Malone wing racks for upside down kayak

I like traveling with my kayak racked cockpit-down, hull-up. Most kayakers rack the boat hull down, cockpit up. Cockpit up, you should really cover the cockpit, meaning another piece of gear, and the cover somehow needs to be attached in case it blows off while on the road. I prefer to eschew the cover and rack the boat upside down.

Most rack systems are made for kayaks to ride cockpit up. An issue is, kayaks don’t slide onto the racks well when they are upside down. The deck rigging and cockpit resist when sliding the upside down boat on from the rear, and if you slide it on cockpit up, the deck rigging makes it hard to rotate the boat upside down.

When I saw Malone’s Seawing rack, I thought there was a rack that would work well for upside down kayaks. I was right about that. I was told the Seawings worked well for sliding the boat on from the rear, but I find the kayak hull doesn’t slide well over the Seawings–they’re kind of grippy. I loaded the boat cockpit up and it wasn’t as easy rolling the kayak upside down. The Seawing is grippy and I couldn’t get much fulcrom for rolling while gripping it from the stern at the top of my reach.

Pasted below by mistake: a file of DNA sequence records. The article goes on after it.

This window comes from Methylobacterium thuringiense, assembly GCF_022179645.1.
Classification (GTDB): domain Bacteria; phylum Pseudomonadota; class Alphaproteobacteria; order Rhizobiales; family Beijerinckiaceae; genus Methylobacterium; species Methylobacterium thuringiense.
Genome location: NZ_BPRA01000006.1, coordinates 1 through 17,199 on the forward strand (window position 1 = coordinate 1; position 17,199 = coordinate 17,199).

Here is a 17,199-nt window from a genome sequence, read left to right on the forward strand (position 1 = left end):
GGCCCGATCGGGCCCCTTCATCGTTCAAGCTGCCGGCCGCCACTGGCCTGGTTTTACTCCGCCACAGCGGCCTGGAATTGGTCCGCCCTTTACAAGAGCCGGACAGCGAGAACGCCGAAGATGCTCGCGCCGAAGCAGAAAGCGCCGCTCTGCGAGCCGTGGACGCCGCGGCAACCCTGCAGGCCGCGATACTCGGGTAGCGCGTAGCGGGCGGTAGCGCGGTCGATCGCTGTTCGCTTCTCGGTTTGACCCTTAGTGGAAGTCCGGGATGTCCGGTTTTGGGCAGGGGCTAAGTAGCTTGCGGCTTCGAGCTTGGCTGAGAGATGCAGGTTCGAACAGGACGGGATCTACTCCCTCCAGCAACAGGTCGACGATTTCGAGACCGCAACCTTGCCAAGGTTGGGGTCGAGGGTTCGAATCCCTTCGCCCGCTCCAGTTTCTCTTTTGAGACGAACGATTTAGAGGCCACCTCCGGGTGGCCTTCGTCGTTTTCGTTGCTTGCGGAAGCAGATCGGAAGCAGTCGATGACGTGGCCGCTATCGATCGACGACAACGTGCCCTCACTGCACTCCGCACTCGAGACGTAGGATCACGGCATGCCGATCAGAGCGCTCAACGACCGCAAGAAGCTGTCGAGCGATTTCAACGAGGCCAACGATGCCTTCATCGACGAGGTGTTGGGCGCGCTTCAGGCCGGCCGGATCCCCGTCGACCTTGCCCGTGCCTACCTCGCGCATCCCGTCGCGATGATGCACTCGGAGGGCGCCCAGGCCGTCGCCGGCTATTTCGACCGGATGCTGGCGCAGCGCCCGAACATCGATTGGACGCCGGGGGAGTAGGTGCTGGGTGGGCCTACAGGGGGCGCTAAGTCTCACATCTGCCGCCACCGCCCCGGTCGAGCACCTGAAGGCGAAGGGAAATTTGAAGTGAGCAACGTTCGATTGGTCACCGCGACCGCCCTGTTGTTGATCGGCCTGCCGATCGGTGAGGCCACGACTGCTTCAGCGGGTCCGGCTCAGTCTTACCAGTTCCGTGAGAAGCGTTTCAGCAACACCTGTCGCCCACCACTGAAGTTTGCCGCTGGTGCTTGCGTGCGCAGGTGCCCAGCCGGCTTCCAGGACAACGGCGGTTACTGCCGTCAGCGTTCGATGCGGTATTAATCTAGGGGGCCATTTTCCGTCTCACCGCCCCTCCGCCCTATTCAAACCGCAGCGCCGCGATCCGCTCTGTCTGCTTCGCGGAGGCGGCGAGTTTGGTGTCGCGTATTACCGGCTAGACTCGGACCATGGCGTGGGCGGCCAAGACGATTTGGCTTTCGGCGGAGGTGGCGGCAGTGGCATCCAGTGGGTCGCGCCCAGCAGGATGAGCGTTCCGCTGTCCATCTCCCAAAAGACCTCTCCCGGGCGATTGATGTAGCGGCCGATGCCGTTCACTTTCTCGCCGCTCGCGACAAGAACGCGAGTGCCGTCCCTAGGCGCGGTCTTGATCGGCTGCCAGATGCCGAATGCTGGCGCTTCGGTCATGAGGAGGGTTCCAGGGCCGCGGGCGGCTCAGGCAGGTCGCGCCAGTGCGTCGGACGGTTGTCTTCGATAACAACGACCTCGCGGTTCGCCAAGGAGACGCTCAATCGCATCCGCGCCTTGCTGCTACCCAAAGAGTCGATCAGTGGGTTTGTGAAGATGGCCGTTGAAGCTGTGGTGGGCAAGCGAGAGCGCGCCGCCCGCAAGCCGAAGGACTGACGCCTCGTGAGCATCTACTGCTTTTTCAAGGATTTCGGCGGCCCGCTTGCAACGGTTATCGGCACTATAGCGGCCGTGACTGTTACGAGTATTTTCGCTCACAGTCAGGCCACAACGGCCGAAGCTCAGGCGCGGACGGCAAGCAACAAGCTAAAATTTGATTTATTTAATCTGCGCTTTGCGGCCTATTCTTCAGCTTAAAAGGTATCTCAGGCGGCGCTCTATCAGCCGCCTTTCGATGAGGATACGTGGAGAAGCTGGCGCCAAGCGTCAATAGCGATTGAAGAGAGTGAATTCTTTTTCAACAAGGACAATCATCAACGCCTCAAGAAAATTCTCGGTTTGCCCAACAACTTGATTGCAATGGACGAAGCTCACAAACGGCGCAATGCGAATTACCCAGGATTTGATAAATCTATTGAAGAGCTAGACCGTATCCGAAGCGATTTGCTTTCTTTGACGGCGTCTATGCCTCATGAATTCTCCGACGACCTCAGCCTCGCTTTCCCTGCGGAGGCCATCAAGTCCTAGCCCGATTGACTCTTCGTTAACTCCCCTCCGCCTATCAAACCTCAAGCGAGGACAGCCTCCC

Once loaded and strapped, the Seawing held the kayak like it was glued in place. No movement at all. So that part worked great. An unexpected bonus was that I seem to get better gas mileage using the Seawing racks than I previously got with my home-made foam carriers or with my Thule Slip 'n Slide saddle system, by a couple MPG. That really surprised me and I can’t explain why.

I think in the future I will use some sort of slippery padding on the rear Seawing to make it easier to slide the boat up.

If there are any others who rack their kayaks cockpit down, I’d be interested in hearing about how you load the boat and get it into the upside down position.

Put a 1/8" sheet of abs on the back wings it will slide. You can buy it on eBay.

I use these on the rear V of my Goodboy Rack. They might fit the SeaWing but I’ve never tried it: